Over 200 young people in Nottingham who are not currently in education, employment or training (NEET) will receive face-to-face careers support and guidance on their doorstep next week (week of 20 Feb).
This is a joint exercise between Futures Advice, Skills and Employment and Nottingham City Council to fulfil the council’s pledge of guaranteeing a job, training, or further education place for every 18 to 25-year-old in the city.
‘Opportunity Knocks’ (the name of the initiative) will see specialist careers advisers from Futures Advice visiting the homes of 16-18 year olds who are NEET across the city. This will help better understand what’s preventing them from being in education or training while providing a chance to offer support and advice about how to overcome any barriers and hurdles that they may face progressing into further education.
Futures Advice has the remit to help keep Nottingham’s NEET and Not Known (those whose job and learning outcomes are unknown) levels low. To achieve this, advisers work with young people who are at most risk of becoming NEET, and their families, to help keep them motivated and focused on ensuring they progress into further training or education. As a result, Nottingham boasts some of the lowest NEET and Not Known rates of any of England’s major cities. However, it is estimated that there are currently 273 16-18 year-olds who are currently NEET in Nottingham.
Thanks to funding from Nottingham City Council, the European Social Fund and the Youth Engagement Initiative, there is also support for up to 2800 marginalised and disadvantaged 16-29 year-olds in Nottingham who are at risk of social exclusion because they have no work or any prospect of getting a job. This includes programmes to help improve basic skills as well as giving young people the opportunity to get experience of the workplace by encouraging employers to take on apprentices and trainees.
Nottingham continues to have low NEET levels amongst all 16-18 year olds and at 5.6 per cent it is significantly below the national England average of 7.1 per cent. Also very encouraging is the number of ‘Not Knowns’ of whom there are only 60 in the city (1.2%).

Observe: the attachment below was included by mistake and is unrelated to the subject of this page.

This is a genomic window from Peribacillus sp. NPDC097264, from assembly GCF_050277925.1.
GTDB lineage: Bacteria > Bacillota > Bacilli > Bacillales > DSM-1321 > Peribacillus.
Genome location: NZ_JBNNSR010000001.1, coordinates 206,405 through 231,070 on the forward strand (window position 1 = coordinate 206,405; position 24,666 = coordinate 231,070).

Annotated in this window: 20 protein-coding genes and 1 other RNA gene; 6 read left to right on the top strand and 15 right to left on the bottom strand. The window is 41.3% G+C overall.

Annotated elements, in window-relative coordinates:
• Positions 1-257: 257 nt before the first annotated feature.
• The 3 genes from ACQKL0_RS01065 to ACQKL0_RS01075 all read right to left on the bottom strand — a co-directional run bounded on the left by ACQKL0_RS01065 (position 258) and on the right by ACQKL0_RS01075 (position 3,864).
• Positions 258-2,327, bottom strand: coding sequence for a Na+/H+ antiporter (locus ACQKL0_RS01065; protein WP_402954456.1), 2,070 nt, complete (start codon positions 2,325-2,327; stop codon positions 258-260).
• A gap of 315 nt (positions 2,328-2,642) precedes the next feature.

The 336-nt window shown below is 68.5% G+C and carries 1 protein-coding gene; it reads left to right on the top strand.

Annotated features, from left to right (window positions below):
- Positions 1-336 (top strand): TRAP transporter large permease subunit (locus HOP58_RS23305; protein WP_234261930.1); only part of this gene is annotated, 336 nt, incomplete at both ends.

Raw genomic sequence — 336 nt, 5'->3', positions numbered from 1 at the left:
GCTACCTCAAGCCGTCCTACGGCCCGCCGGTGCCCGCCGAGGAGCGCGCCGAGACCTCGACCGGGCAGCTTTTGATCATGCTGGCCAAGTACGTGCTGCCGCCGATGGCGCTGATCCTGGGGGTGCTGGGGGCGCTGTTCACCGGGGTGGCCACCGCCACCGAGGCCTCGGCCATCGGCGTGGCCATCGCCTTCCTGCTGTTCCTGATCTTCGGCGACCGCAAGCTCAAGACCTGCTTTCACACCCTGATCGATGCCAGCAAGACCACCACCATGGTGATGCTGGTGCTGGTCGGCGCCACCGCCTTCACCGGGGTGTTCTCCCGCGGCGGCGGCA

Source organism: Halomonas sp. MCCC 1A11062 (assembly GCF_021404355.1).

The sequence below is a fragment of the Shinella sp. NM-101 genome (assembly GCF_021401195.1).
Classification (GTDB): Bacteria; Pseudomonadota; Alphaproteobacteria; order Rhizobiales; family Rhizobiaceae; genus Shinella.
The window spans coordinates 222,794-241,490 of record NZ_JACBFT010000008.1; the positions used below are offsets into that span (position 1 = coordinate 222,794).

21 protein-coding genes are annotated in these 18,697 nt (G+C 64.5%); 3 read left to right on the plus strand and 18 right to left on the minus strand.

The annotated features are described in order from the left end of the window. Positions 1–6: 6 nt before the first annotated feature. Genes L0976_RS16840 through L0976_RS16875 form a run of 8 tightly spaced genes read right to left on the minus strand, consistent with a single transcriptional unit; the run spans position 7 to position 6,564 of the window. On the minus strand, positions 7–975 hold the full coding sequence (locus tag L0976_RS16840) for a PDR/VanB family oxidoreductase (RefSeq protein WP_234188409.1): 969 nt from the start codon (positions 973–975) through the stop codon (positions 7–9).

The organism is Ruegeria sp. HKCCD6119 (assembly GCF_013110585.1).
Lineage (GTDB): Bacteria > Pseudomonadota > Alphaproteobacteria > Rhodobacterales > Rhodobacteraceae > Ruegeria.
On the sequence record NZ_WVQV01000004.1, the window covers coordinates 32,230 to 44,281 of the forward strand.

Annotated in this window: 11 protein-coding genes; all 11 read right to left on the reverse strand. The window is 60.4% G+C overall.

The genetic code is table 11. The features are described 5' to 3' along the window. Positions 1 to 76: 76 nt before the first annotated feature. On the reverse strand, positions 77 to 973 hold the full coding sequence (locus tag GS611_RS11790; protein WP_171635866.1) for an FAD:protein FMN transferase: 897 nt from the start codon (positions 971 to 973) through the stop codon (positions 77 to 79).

Amanda Payne, Futures’ Operations Manager (Young Peoples services), says: “Building on the good work that we do in communities across the city, our advisers will knock on the doors of those people we know who are still struggling to get into work or training. A conversation in person with them could be very beneficial and it might be the trigger for them to take advantage of the support that’s on offer across the city.”
Cllr Sam Webster, Nottingham City Council’s, portfolio holder for Education, Employment and Skills, says: “I’m very proud of the results we’ve achieved in keeping NEET and Not Known levels down in the city. We have gone above and beyond our statutory duty to support some of the most vulnerable young people, and their families, to ensure that none are left behind. We want to give all young people hope for the future and an opportunity to progress into further training and education. A simple conversation with some of those people with whom we are not currently engaging could make a significant difference to their job prospects.”
Careers advisers, and an information trailer, will be in communities across the city on the following dates (9:30am – 4.30am):
- Monday 20 February: Aspley central shopping area
- Tuesday 21 February: Bulwell Market
- Wednesday 22 February: St Ann’s “The Chase” car park
- Thursday 23 February: Hyson Green market
- Friday 24 February: Clifton Market, Southchurch Drive